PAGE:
Baby Girl Born With Her Twin Living Inside Her

The baby girl is in good health and well on her way towards making a full recovery. u3d/Shutterstock

A Colombian woman has given birth to a baby girl who was found to have her twin living inside her abdomen.

The case is believed to be a rare instance of “fetus-in-fetu”. While the condition is not completely unheard of, there have been fewer than 100 cases reported in the medical literature.

Itzamara was recently born, alongside her fetal twin, in the Colombian seaport of Barranquilla. As reported by local newspaper El Heraldo, doctors noticed the abnormality while Itzamara was still in the womb of her mother, Monica Vega, which is actually pretty unusual as it’s typically only noticed in infancy. In one exceptional case, doctors diagnosed a 47-year-old man with fetus-in-fetu.

During an ultrasound in week 35 of the pregnancy, they noticed the baby appeared to have a cyst, but a closer inspection revealed it was actually a "fetus" that was inside the abdomen.

“[It’s] one of the strangest and most fascinating things that are seen in maternal-fetal medicine,” Dr Miguel Antonio Parra Saavedra, who dealt with the case at the La Merced clinic in Barranquilla, told El Heraldo.

Itzamara was born via Cesarian-section at 37 weeks on February 22 with a healthy birth weight of 3.2 kilograms (7 pounds). Just one day after her birth, doctors had to perform keyhole surgery to remove the barely formed – but still growing – twin.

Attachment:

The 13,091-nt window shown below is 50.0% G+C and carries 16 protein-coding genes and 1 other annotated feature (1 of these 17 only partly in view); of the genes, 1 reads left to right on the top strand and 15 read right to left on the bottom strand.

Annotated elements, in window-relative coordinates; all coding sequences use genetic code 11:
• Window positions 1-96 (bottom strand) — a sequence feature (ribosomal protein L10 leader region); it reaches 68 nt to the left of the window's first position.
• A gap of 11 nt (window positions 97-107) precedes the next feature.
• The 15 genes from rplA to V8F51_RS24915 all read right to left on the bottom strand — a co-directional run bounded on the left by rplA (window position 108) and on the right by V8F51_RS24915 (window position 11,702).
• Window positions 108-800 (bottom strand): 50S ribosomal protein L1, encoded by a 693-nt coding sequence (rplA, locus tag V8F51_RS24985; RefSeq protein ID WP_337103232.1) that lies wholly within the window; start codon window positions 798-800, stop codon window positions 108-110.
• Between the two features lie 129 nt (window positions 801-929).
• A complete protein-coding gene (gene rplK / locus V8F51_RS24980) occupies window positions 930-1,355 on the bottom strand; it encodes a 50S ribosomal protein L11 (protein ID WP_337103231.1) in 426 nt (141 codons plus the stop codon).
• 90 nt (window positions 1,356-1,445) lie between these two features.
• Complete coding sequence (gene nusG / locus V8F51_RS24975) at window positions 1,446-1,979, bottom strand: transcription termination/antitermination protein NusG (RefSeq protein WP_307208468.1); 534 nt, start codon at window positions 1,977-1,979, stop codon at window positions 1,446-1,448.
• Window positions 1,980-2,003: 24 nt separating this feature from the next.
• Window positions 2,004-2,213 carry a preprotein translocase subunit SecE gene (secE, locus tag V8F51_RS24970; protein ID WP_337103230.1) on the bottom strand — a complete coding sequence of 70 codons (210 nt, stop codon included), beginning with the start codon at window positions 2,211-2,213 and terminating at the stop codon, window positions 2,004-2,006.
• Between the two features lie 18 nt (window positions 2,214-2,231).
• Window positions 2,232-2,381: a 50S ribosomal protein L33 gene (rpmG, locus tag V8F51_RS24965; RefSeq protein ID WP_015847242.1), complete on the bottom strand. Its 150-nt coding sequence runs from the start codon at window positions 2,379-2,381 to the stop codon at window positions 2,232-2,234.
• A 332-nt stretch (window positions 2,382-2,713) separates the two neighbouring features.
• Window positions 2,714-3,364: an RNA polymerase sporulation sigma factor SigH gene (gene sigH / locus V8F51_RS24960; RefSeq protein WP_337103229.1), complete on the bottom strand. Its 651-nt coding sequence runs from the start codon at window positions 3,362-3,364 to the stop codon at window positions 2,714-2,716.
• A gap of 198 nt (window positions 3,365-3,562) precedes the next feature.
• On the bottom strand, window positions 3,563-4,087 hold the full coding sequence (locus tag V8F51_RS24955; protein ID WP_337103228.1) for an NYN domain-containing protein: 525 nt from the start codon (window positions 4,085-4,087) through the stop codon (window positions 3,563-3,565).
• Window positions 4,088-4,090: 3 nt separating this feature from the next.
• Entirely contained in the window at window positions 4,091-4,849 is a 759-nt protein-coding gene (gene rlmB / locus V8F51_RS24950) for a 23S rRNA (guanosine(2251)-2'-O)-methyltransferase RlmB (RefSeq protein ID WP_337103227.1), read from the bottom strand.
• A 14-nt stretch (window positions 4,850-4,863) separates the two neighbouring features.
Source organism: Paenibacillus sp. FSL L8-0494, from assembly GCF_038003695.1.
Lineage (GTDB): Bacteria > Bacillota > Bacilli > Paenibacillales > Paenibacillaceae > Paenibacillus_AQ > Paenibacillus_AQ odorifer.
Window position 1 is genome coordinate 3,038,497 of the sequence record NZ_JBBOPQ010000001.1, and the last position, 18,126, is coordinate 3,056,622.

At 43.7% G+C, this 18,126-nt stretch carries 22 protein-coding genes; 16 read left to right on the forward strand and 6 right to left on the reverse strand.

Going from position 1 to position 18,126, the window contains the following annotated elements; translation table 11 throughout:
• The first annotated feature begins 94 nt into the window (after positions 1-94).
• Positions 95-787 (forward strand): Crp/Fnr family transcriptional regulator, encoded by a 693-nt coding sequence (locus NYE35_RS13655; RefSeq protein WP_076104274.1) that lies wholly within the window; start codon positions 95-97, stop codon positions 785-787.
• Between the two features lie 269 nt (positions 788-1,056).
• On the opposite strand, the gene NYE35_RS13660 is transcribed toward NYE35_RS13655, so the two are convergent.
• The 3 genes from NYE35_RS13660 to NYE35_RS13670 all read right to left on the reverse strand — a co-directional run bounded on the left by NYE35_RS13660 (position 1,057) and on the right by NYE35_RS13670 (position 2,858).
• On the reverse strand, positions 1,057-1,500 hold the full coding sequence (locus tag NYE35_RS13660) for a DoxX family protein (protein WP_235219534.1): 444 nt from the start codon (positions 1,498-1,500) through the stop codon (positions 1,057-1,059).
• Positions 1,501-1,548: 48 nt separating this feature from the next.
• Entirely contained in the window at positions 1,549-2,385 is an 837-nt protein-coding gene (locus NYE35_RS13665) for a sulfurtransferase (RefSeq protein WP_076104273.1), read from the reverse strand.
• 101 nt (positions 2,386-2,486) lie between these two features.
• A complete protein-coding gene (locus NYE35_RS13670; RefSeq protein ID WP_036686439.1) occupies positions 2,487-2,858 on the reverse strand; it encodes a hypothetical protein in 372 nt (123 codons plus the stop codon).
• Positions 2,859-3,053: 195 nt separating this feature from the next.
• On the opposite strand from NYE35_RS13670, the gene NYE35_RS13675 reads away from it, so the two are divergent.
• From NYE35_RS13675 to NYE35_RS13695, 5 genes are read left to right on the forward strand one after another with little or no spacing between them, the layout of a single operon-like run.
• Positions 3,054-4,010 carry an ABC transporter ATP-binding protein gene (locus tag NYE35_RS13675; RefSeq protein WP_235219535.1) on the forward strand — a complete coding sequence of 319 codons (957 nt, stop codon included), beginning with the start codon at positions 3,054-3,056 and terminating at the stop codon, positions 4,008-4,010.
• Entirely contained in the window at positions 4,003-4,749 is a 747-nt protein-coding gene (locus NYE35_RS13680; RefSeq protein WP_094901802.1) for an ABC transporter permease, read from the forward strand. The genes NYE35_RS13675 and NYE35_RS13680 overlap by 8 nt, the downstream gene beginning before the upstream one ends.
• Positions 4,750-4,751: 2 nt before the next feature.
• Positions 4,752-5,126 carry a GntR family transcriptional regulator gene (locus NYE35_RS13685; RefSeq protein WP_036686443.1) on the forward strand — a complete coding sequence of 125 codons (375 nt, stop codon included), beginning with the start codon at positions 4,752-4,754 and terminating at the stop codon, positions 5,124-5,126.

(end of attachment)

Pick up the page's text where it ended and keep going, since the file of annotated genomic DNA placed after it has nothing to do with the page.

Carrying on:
"We communicated the scenario to the mother, since it is a supremely rare event, but she had never heard it before. In fact, most people do not know that this phenomenon can occur in human nature," added Dr Parra Saavedra.

The fetal twin was just 14 millimeters tall with no heart, no brain, and only rudimental limbs. After cutting the umbilical cord that bound them, the fetus died.

Scientists are not certain why fetus-in-fetu can arise; however, it’s believed to occur during the first few weeks of twin pregnancies after one fetus wraps around and envelops the other. The enveloped twin then becomes “parasitic” and relies on the blood supply of the “host” twin. The condition is sometimes misdiagnosed as a teratoma. This is a germ cell tumor made up of several different types of tissue, such as hair, muscle, nail, or bone. A highly developed teratoma can, therefore, sometimes appear to look like an underdeveloped fetus. 

As for Itzamara, she is in good health and well on her way towards making a full recovery.

“She has a little scar on her abdomen, but she is a normal baby now except that the whole world is talking about her,” Dr Parra-Saavedra told The New York Times.

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